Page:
The investigators also have their sights set on new targets, in other parts of the world, but Mr. Wiley says it’s too early to talk publicly about those efforts without jeopardizing them.
In addition to assembling a ready body of evidence for the day that war-crimes suspects are brought to justice, CIJA’s work has developed a more immediate purpose that wasn’t foreseen when the group started work in Syria seven years ago.
Through its war-crimes research, the group has assembled a database of Syrian regime and IS documents that Western governments can use to conduct background checks on some of the million-plus refugees and migrants who arrived in Europe since 2015.

13 January
Saudi Prince al-Faisal warns against US Syria pullout
(BBC) A senior member of the Saudi royal family has warned against a US troop withdrawal from Syria.
Prince Turki al-Faisal told the BBC the action would have a negative impact, further entrenching Iran, Russia and the rule of President Bashar al-Assad
Prince Faisal was speaking ahead of US Secretary of State Mike Pompeo’s visit to Riyadh.
Mr Pompeo is on a tour of the Middle East, and has already visited Iraq, Jordan, Egypt and Bahrain.

9 January
Reuters Commentary: U.S. should review its approach to Syria’s Assad. As President Donald Trump and his national security team hammer out the details of U.S. military withdrawal from Syria, Washington should review its attitude toward Syrian President Bashar al-Assad, writes James Dobbins, a former U.S. assistant secretary of state. Washington’s strategy, under Obama as well as Trump, has been to “impose costs” on the government in Damascus by diplomatic ostracism and economic sanctions. This approach is morally satisfying and politically expedient, but it helps perpetuate the conflict and sustain Assad’s dependency on Iran.

8 January
Trump’s Syria Plans Hit Another Wall After Erdogan Snubs Bolton
(Bloomberg) Donald Trump’s national security adviser miscalculated if he thought he was going to dissuade Turkish President Recep Tayyip Erdogan from his planned offensive against U.S. allies in Syria.
Erdogan rebuffed a meeting in Ankara on Tuesday with National Security Adviser John Bolton, then took to live television instead to insult him for a lack of perspective.
The impasse highlights how Trump’s hasty announcement of a U.S. exit from the war-torn country is causing confusion and generating blowback from allies and adversaries alike. Erdogan has been massing Turkish troops on the Syrian border for weeks, preparing for an invasion to eradicate Kurdish forces that the U.S. has vowed to protect.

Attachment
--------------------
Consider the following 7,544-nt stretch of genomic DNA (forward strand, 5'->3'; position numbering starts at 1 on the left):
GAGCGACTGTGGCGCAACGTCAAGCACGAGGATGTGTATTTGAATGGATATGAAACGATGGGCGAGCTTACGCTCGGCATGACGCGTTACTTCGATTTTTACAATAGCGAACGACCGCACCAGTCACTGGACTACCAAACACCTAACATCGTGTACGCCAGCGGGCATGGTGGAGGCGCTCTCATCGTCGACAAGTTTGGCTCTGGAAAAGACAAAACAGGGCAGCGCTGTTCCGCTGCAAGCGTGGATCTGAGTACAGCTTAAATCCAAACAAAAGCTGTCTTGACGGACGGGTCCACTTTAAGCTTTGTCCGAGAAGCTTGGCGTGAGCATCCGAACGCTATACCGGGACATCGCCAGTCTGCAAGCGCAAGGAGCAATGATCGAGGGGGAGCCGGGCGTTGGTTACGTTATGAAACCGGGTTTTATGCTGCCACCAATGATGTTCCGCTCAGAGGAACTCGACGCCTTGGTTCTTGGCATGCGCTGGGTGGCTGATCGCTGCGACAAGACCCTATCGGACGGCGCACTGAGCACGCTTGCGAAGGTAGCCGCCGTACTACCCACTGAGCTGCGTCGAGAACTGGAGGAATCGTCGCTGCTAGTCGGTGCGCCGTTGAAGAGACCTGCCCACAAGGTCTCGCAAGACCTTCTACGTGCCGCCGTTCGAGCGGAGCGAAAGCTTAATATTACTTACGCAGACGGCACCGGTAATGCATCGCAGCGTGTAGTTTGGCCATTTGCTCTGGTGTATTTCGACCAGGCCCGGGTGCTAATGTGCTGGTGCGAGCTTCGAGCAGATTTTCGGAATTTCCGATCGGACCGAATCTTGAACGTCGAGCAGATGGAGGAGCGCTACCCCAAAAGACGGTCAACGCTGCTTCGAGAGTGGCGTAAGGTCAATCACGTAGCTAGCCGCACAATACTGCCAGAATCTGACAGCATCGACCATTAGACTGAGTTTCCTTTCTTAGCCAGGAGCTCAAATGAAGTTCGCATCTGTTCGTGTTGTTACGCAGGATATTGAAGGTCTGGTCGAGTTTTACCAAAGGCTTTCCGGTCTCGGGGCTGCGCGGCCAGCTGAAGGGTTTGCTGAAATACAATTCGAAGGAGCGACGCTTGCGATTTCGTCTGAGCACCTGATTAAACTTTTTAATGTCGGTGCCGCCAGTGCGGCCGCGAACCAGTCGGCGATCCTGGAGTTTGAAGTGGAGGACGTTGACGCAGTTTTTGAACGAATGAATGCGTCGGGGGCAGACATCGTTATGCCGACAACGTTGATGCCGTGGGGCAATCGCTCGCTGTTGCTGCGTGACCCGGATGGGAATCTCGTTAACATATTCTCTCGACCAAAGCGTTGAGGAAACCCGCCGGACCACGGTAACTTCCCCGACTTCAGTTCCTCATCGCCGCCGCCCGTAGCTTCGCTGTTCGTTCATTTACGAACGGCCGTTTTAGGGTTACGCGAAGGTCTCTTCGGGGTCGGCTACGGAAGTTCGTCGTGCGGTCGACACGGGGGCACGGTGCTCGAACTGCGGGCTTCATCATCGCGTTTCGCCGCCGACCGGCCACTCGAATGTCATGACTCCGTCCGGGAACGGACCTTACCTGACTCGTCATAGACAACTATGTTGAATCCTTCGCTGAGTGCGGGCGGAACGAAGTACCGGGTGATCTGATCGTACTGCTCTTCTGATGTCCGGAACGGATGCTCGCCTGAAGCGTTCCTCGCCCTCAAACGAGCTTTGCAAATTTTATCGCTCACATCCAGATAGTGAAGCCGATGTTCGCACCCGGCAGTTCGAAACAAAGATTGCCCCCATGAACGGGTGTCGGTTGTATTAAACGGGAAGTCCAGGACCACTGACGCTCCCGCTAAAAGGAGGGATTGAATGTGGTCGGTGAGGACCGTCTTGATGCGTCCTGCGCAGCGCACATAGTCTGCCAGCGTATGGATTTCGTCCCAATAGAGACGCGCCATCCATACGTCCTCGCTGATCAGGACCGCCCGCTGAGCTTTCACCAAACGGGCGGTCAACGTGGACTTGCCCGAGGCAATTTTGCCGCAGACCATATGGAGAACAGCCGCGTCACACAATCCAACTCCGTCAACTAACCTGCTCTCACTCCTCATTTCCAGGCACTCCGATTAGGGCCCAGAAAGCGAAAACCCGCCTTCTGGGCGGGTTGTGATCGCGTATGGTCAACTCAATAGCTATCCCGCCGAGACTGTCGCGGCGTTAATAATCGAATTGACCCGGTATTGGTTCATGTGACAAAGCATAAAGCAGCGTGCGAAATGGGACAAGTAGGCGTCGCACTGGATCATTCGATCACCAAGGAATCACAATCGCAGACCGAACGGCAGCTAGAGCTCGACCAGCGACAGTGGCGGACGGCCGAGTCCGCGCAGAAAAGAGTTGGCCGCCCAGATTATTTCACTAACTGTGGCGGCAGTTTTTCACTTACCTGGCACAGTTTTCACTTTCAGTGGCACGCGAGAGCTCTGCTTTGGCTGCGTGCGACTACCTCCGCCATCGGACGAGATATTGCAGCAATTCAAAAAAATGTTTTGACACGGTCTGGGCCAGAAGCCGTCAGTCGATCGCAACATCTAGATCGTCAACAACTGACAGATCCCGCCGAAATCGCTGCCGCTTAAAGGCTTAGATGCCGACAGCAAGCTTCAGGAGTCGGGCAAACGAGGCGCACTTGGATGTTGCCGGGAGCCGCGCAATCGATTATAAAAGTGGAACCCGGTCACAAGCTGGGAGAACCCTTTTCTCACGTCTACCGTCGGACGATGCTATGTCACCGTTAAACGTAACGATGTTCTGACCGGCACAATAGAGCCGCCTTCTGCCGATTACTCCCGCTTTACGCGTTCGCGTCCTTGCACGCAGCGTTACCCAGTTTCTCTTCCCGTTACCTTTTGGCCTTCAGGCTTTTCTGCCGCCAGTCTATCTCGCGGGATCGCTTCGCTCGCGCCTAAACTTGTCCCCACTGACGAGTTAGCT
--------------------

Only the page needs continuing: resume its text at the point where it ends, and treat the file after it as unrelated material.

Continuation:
… Bolton, Secretary of State Michael Pompeo and top American military officials have frustrated Turkey by setting more specific conditions to what Trump initially suggested would be a quick withdrawal. The delay has restricted Turkey’s ability to launch an offensive against the YPG, a group of Kurdish fighters it considers terrorists, but who served as allies to the U.S. coalition to defeat Islamic State.
“A faction within the U.S. wants to turn U.S. positions over to Turkey and reach some sort of broader compromise on the Kurds” that would make their continued hold over a small area more palatable to Ankara, said Aaron Stein, director of the Middle East program at the Foreign Policy Research Institute in Philadelphia. “Instead, Bolton’s rhetoric blew up the talks,” with the Turkish snub underscoring Turkish concerns about “U.S. intentions, their lack of serious planning, and just how disorganized all of this is.”
Erdogan echoed that sentiment in remarks he made to parliament after putting Bolton on hold for a meeting that ultimately didn’t happen. Before arriving in Ankara, Bolton had made clear that he was going to warn Turkey, and had drawn Turkish ire for using the general term “Kurds” in referring to the YPG. Turkey says it has no issue with the Kurds as an ethnic group, but it views the YPG as the Syrian extension of a separatist group in Turkey, the PKK, which the U.S. also classifies as a terrorist organization.

6 January
John Bolton: US to leave Syria once IS beaten, Kurds safe
(PBS Newshour) U.S. troops will not leave northeastern Syria until Islamic State militants are defeated and American-allied Kurdish fighters are protected, a top White House aide said Sunday, signaling a pause to a withdrawal abruptly announced last month and initially expected to be completed within weeks.
While U.S. national security adviser John Bolton said there is now no timetable, President Donald Trump reaffirmed his commitment to withdrawing U.S. troops, though he said “we won’t be finally pulled out until ISIS is gone.” … Bolton said Trump has made clear he would not allow Turkey to kill the Kurds. “That’s what the president said, the ones that fought with us,” Bolton said.
Bolton said the U.S. has asked the Kurds to “stand fast now” and refrain from seeking protection from Russia or Syrian President Bashar al-Assad’s government. “I think they know who their friends are,” he added, speaking of the Kurds.
Kurds seek help from Syrians as U.S. prepares to withdraw — The Kurds’ invitation to Syrian troops shows they’d rather let Syria’s Russian- and Iranian-backed government fill the void left by the Americans, than face the prospect of being overwhelmed by their top rival Turkey.